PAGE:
PARIS — Fleet operator SES placed a seven-satellite order with Boeing Satellite Systems International to build a second generation of O3b satellites that will have more than triple the capacity of ViaSat’s future ViaSat-3 constellation.

The new constellation, called O3b mPower, consists of an initial seven high-throughput satellites in medium-Earth orbit, delivering capacity through 30,000 spot beams for broadband internet services.

O3b mPower is expected to launch in 2021, building substantially on top of the 20 Thales-built first-generation O3b satellites for which the remaining eight are scheduled to launch four at a time in 2018 and 2019 on Arianespace Soyuz rockets.

Signaling intent to have at least some of the O3b mPower satellites launched before ViaSat-3, Steve Collar, CEO of SES Networks, said the new constellation “will be the first multi-terabit system” in orbit.

“We’ll be able to deliver anywhere from hundreds of megabits to 10 gigabits to any ship at sea, which sounds like a tremendous amount, but as we develop over the course of the next five to 10 years, that is the need that is going to be there,” he said at a press conference here on the sidelines of Euroconsult’s World Satellite Business Week conference here.

O3b mPower will have the ability to aim capacity at customers specifically, and avoid putting beams down in areas where none are present, he said.  Software-defined routing will direct traffic between SES Network’s geostationary and medium-Earth orbit fleets, he said.

SES Networks’ investment in O3b mPower further showcases the confidence of SES overall in nongeostationary satellites. Karim Michael Sabbagh, SES’s president and chief executive, said the seven satellite system will, in addition to bringing substantial new capacity, eliminate the need for replacements of two legacy geostationary satellites.

“This is only the start of the journey,” he added. “There will be further optimization of our geostationary fleet going further as we grow that particular system for data centric applications.”

SES expects the constellation will allow the company to reach a larger customer base using a new terminal. Executives declined to say which industry partners are designing such terminals, however.

The seven mPower satellites will cover 400 million kilometers. Collar said the goal will be for the system to eventually reach any point on Earth.

“We designed O3b mPower as a system, not as a bunch of satellites, and not as limited to the first seven satellites that we launch,” he said. “So O3b mPower will be and is conceived as being a fully global system.”

Collar reiterated the claim O3b Networks was making even before becoming the central force behind SES Networks — that its medium-Earth-orbit constellation is readily scalable and can increase in size with little difficulty when justified. The O3b mPower system took about two years to design, he said, and culminated in a Boeing contract because of Boeing’s willingness to cooperatively design the constellation. Collar said Boeing gave what he would consider “unique access” visibility into their capabilities, which persuaded SES Networks to place the contract.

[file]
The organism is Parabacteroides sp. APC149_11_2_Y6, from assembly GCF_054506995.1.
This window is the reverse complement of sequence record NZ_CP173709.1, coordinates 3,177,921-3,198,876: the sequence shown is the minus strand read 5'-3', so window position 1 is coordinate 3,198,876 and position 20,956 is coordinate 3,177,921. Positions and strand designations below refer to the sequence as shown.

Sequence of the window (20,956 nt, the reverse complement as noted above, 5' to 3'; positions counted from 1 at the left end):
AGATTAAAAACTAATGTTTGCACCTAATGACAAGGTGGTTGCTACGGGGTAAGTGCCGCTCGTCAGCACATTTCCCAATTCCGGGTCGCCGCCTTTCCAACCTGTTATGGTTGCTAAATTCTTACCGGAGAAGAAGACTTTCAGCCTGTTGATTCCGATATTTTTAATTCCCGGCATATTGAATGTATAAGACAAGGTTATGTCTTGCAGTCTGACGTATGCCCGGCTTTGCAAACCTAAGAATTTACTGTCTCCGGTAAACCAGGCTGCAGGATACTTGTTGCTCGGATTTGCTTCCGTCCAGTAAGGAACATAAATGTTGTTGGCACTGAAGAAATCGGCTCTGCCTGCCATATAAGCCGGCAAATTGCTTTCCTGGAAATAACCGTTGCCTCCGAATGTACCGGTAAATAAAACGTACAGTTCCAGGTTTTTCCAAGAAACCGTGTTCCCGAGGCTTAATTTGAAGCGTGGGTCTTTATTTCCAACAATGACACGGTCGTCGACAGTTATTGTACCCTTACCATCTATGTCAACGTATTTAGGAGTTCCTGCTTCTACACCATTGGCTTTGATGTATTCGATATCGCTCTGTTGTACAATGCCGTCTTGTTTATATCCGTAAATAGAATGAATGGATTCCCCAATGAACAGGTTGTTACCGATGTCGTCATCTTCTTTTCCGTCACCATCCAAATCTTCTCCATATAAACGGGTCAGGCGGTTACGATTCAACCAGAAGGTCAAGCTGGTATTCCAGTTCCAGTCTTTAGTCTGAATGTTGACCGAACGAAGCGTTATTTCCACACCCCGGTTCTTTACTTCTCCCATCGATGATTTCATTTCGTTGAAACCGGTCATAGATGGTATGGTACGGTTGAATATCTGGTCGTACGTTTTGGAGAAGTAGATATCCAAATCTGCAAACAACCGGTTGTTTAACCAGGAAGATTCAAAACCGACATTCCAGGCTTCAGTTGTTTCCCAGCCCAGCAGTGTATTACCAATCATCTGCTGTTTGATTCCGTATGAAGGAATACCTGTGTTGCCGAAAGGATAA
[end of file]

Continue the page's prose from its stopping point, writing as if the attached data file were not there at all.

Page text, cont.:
Paul Rusnock, Boeing Satellite Systems International’s chairman and CEO, said the O3b mPower constellation will use a new satellite platform based on Boeing’s 702 line of scalable buses. A bigger change than that, he said, is the implementation of a new “highly integrated electronics phased-array payload system.”

“It’s quite a departure from our standard product,” he said. “It’s very light, it’s very powerful in how it can produce capability and get the resources where they need to go … When you open up the spacecraft, you are seeing bus components in there but very little payload. It’s all in this one piece.”

Boeing and SES executives declined to say the mass of an individual O3b mPower satellite. The first generation from Thales Alenia Space had a mass of 700 kilograms each.

Executives also declined to say which rockets would launch the satellites. Like the first generation, they are designed to launch up to four at a time, though Collar said SES Networks could use a rocket other than Soyuz to accomplish that goal.

Rusnock said Boeing is not expecting any dispute with ViaSat over the phased-array antenna technology being used for SES because the phased array is entirely new.

ViaSat sued manufacturer Space Systems Loral in 2012 over ViaSat-1 technology it said was later used in competitor Hughes Network Systems’ Jupiter-1 spacecraft. ViaSat has since guarded its technology more carefully from all manufacturers it works with. For ViaSat-3, Boeing is mainly tasked with providing the satellite bus while ViaSat creates the payloads independently.

“This is not patented from ViaSat,” Rusnock said of the phased-array system. “This is something we did on our own, building independent from ViaSat. We respect their need to maintain their intellectual property.”

ViaSat has ordered two out of three ViaSat-3 satellites, each of which advertise a terabit of capacity. The company has yet to order the third ViaSat-3 for the Asia-Pacific. The first two are expected to launch in 2020 to 2021.

Caleb Henry is a former SpaceNews staff writer covering satellites, telecom and launch. He previously worked for Via Satellite and NewSpace Global.He earned a bachelor’s degree in political science along with a minor in astronomy from...